Get the awesome construction innovation content in your inbox every week

Give it a try—it only takes a click to unsubscribe.

Creativity

Bobtrade's Best: Skyscrapers

Alice-India Garwood
by Alice-India Garwood on December 10, 2018

At Bobtrade, we live for creativity and striking design and watching the face of the city change right before our eyes. Whether it means innovating to make the world’s tallest skyscraper possible, or changing the way we look at building materials, we can’t wait to see a sustainable future. So, to celebrate what has been a massive year for us at Bobtrade HQ we wanted to share with you some of our favourite skyscrapers.

First off, let’s start a little closer to home: The Tulip

From the designers of London’s famous Gherkin comes the Tulip tower is the talk of the town.

Standing at 1000ft tall the tower is fitted with interior slides and exterior glass pods for members of the public to ride. The Tulip won’t be offices or for residential use, but will be a tourist attraction.

Bobtrade, innovation, skyscrapers, construction, materials, building, supplies[Photo Credit: ABC News]

One exciting detail to this proposal is that designers Foster + Partners want to offer 20,000 state school children free visits each year so that they can enjoy the view and engage with London’s past, present and future.

"The Tulip will be a tourist attraction."

From smooth curved lines in London, to a flat iron in New York.

The Flat Iron building in New York City was designed by Daniel Burnham, in a small plot in New York City. To build in this small space with stone would have been impossible without making the ground floor increasingly smaller.

Daniel Burnham up with the idea of a steel skeleton for his 22 story project.

Bobtrade, innovation, skyscrapers, construction, materials, building, supplies[Photo Credit: Untapped Cities]

The steel columns and beams making up the skeleton of the building had a thin layer of masonry hung over it’s sides like a curtain, which is why you can’t necessarily tell the building wasn’t made of stone!

This meant we could make taller and taller buildings without compromising the foundations they are built on or space for residents on the lower floors. The use of a steel skeleton on this project is one of the reasons we now have skyscrapers like the Shard and the Burj Khalifa.

Although it doesn’t reach the dizzying heights of the Empire State Building or indeed the Burj, we still have a fondness for the Flat Iron building.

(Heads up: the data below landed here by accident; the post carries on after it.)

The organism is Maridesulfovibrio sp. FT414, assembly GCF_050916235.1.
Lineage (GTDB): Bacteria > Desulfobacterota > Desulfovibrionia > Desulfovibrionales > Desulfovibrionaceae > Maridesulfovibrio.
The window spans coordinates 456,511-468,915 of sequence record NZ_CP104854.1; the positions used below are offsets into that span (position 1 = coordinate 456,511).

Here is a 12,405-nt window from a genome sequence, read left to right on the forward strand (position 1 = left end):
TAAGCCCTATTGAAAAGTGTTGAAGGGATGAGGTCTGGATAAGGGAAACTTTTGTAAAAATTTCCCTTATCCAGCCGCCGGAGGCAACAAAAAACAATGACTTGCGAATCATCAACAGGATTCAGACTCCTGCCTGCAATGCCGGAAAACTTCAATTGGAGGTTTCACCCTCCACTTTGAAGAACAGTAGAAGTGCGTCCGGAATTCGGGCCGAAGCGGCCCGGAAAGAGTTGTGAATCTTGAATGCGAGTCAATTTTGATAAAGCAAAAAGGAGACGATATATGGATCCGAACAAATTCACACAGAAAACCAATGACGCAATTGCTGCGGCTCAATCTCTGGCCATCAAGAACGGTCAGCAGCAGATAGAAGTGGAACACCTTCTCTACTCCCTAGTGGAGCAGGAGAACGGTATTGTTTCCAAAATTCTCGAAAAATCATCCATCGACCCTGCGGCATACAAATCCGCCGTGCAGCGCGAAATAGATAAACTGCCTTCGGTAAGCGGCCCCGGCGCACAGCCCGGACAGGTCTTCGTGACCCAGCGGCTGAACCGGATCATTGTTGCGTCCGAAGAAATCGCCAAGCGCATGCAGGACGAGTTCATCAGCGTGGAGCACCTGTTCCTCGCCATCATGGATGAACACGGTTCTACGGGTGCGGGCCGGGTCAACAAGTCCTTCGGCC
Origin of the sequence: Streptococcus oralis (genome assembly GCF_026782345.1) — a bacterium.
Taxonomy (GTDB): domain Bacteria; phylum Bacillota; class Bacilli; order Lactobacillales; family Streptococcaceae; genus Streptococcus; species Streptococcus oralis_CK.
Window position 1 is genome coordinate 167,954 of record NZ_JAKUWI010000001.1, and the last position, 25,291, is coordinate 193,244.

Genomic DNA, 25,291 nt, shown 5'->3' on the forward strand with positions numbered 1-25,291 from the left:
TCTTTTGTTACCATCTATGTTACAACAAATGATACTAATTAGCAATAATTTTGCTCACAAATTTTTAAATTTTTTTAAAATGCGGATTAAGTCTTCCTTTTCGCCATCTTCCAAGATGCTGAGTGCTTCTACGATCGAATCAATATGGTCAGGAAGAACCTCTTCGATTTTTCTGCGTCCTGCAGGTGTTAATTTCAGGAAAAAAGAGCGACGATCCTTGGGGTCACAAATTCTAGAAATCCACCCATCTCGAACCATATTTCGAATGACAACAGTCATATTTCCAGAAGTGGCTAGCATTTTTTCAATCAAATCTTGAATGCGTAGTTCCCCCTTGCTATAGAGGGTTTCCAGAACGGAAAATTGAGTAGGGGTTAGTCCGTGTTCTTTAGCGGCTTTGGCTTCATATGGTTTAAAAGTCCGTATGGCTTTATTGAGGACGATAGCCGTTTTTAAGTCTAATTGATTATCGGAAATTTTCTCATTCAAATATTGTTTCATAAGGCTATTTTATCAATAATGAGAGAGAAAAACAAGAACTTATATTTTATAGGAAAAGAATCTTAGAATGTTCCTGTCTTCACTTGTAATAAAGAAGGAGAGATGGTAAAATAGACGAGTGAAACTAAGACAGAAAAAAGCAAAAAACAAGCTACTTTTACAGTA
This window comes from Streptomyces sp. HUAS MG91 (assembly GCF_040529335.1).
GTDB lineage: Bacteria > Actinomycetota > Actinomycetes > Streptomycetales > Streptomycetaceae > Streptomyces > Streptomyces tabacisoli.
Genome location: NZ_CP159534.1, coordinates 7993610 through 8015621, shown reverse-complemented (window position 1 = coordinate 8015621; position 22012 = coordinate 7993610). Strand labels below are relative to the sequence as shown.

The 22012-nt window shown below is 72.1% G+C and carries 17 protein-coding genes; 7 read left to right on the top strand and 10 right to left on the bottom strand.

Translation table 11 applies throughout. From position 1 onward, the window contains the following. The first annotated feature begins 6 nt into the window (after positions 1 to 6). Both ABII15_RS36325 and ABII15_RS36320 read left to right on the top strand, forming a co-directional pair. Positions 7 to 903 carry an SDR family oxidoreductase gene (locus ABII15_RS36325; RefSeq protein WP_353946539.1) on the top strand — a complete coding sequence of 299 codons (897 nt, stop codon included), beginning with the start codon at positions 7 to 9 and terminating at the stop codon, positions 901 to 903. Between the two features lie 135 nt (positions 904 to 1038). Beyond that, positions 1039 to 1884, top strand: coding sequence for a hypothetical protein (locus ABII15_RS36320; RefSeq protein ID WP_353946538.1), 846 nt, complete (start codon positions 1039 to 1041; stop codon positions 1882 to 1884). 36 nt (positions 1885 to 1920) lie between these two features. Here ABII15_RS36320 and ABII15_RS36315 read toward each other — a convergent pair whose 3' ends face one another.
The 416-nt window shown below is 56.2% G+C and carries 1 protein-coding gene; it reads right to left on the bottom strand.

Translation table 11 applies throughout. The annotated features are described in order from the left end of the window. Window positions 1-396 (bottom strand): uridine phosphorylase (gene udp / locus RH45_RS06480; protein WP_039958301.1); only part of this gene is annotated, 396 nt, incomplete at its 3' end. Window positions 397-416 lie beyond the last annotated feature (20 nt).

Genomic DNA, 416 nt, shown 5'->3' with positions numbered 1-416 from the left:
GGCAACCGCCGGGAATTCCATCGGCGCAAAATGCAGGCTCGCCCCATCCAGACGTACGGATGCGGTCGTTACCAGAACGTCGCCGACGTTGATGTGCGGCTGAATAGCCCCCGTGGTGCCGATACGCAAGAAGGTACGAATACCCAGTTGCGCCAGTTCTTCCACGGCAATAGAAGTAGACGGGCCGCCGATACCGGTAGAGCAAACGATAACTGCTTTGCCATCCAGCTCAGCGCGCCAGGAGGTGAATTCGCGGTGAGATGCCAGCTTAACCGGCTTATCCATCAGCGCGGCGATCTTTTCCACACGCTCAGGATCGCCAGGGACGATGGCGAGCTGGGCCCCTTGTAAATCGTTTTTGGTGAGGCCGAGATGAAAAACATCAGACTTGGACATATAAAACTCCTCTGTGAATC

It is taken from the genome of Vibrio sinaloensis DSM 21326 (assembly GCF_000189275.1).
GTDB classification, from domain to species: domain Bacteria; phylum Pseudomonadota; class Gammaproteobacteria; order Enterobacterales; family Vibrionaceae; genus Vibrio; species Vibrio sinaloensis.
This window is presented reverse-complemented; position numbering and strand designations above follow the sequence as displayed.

Now, how about something a little more sustainable?

This is The Tree in Norway.

The Trees’ developer, the Bergen and Omegn Building Society have said that using timber to build this tower represents an important step towards reducing global warming.

Bobtrade, innovation, skyscrapers, construction, materials, building, supplies[Photo Credit: Timber Design and Technology]

More than 21,000 metrics of carbon dioxide emissions were avoided in the construction of this skyscraper which as outstanding.

"21,000 metrics of carbon dioxide emissions were avoided in the construction of this skyscraper."

49 meters tall, the building is held up with structural glulam timber columns, while the floor and walls were formed using cross-laminated timber. The Tree was completed in 2015, and sits on the historic Bergen waterfront.

It’s also pretty beautiful. The Tree is an all-rounder.

Another innovative skyscraper that caught our eye was the Tower at PNC Plaza.

You may not believe this but the Tower at PNC Plaza has actually been designed so that it can both inhale and exhale, allowing those working inside to enjoy a fresh circulation of air.

By combining a double skin facade with a solar chimney, the designers managed to achieve what is essentially a building that breathes. When heat is caught in the chimney, cold air is attracted to it, entering through the facade. The cold air is pulled across the floor plate into the building and upward where it disperses.

Bobtrade, innovation, skyscrapers, construction, materials, building, supplies[Photo Credit: Buro Happold]

"The cold air is pulled across the floor plate into the building and upward where it disperses."

I think most people who work in offices would say they prefer fresh air over air conditioning - We know we would!

We can’t wait for the Tulip to join the London skyline and to see how the city develops in the coming year.

Tags: Creativity

AUTHOR
Alice-India Garwood

Alice-India Garwood

Content Marketing Executive at Bobtrade. Interested in design, sustainability and the history of construction. I love all things indie and theatrical.